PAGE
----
Abdominal Aortic Aneurysm


An Abdominal Aortic Aneurysm can be a silent killer if left undiagnosed and untreated. Patients who have an undiagnosed AAA often feel no symptoms until an aneurysm ruptures causing a life-threatening emergency. An AAA is a ballooning of the aorta, the artery that travels through the abdomen and carries blood flow to organs in the abdomen and legs.


Aneurysms can form in arteries throughout the body, but most occur in the aorta. If it occurs in the portion of the aorta in your chest, it is called a thoracic aortic aneurysm.



Symptoms of Aortic Aneurysm

Aneurysms may expand slowly or quickly, or they may stay the same size for many years. They often develop without any warning signs. Sometimes, however, people experience symptoms from an aneurysm that can include:


  • A pulsing sensation in the abdomen
  • Stomach pain or tenderness
  • Back pain
A burst aneurysm is a medical emergency. Signs of a ruptured aneurysm include:


  • Sudden, intense pain in the abdomen
  • Dizziness
  • Sweating
  • Low blood pressure
  • Fast pulse



In most cases, an aortic aneurysm is detected during a routine physical exam or while testing for another condition, such as during an X-ray or ultrasound. If an aneurysm is suspected, your doctor will perform an ultrasound in order to confirm this diagnosis. You may be at risk for this condition, and should be screened if you are:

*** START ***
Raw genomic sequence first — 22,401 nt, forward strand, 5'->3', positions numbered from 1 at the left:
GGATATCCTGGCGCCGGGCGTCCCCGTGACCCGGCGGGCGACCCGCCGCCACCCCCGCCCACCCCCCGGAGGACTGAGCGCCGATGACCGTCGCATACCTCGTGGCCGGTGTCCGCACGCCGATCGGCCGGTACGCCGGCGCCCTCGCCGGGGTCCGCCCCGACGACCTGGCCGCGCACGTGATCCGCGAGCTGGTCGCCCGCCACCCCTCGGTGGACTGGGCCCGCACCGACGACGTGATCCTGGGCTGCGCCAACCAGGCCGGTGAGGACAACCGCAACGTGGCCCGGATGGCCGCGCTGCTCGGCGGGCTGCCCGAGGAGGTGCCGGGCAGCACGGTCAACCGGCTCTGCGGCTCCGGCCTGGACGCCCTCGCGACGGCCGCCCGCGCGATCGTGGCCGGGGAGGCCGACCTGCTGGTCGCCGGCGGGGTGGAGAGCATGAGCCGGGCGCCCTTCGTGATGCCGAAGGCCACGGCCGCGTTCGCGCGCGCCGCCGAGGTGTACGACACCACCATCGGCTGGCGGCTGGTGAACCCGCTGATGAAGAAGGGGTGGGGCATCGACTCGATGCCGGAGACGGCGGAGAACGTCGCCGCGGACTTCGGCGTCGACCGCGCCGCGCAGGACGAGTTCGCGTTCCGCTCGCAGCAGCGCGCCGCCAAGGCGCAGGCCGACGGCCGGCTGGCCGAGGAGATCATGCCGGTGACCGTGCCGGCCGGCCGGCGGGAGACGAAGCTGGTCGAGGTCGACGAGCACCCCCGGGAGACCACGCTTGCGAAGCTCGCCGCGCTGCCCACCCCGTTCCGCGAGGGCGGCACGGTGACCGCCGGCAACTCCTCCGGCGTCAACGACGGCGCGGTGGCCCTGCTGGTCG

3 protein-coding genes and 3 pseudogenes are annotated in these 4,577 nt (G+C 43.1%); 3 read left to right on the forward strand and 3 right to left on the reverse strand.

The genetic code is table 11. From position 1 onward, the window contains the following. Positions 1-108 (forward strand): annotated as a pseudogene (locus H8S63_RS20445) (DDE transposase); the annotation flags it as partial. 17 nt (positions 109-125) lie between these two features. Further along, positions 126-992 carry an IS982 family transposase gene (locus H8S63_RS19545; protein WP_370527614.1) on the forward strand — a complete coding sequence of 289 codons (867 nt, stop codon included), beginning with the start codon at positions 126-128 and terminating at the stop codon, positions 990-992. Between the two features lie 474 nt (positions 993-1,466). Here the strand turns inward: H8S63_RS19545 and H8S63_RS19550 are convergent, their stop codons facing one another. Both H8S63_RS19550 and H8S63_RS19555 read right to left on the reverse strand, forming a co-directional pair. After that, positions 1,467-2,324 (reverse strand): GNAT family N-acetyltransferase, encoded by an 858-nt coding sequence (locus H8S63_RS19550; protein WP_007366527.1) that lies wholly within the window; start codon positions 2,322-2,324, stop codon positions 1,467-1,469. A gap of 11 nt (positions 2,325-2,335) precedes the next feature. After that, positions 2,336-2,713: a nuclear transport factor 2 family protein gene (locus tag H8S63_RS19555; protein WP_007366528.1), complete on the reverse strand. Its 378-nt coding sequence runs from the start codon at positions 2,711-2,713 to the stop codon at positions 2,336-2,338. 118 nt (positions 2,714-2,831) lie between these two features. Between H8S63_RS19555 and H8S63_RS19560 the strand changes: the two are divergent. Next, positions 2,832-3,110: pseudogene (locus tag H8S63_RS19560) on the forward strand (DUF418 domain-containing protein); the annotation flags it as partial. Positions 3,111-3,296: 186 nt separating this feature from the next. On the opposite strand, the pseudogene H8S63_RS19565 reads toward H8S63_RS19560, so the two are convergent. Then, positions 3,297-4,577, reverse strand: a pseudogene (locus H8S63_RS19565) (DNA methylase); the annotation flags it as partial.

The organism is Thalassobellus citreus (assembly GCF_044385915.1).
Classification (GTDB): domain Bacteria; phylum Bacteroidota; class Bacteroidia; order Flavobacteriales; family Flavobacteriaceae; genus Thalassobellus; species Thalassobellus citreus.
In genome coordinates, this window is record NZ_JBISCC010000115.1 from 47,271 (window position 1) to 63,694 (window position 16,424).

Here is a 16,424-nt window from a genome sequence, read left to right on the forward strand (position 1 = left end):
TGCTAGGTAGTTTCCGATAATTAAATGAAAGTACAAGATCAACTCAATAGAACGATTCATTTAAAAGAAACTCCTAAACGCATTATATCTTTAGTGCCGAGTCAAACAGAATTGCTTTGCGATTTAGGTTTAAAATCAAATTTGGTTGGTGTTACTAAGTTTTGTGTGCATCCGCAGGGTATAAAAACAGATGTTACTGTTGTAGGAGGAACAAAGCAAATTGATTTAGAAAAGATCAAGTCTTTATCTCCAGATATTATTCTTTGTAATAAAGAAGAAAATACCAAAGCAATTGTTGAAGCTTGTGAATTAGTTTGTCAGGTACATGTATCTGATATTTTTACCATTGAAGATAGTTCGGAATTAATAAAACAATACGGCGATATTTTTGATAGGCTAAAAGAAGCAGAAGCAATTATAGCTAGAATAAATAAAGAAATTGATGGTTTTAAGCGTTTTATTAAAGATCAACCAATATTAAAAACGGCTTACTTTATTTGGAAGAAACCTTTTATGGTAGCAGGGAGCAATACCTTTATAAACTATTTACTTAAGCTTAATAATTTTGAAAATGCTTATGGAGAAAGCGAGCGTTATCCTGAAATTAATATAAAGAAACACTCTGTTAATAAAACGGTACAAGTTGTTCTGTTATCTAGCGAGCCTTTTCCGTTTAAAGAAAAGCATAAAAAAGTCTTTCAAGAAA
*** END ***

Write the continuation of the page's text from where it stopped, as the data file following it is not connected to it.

• Over the age of 60
  • A smoker or former smoker
  • Have a parent or relative who has or had a AAA
  • Have high blood pressure
  • Have blood vessel disease in other parts of your body



If an aneurysm is discovered, it will be monitored closely. Many remain small and never rupture. Large, fast-growing, or leaking aneurysms may require surgery. Surgery is performed immediately on aneurysms that threaten imminent rupture or that have already ruptured.


Aortic Aneurysm Treatment

Treatment for an aortic aneurysm depends on the size and severity of the condition, as well as the patient’s overall health. Dr. Ramdev regularly screens patients who are diagnosed with an aneurysm with an ultrasound ordered at regular intervals depending on the size of an aneurysm and other potential risk factors. Over 80% of patients who need surgery are treated with minimally invasive techniques and return home within one to two days of surgery.



Although there is no surefire way to prevent an aortic aneurysm from developing, there are certain steps patients can follow to reduce their risk. It is important to:


  • Keep blood pressure under control
  • Avoid or quit smoking
  • Exercise regularly
  • Lower cholesterol and fat in your diet


The carotid arteries in the neck carry blood from the heart to the brain. Carotid artery disease results from a build-up of plaque in the artery. This blockage can narrow the artery and restrict blood flow to the brain, increasing a person’s risk of having a stroke.


Carotid artery disease does not always cause symptoms. The first alert that you have a blocked carotid artery could be a stroke. However, some people do experience warning signs. These come in the form of transient ischemic attacks, or TIAs.

During a TIA, you may experience a tingling, weakness, numbness or loss of control on one side of your body; loss of vision in one eye; or a slurring of speech. These symptoms are temporary and usually disappear within an hour. Nevertheless, they should be reported to your doctor immediately. If these symptoms last more than a day, you may have had a stroke.

Request Appointment
Vero Beach (772) 567-VIVA (8482)

Fort Pierce772-801-2108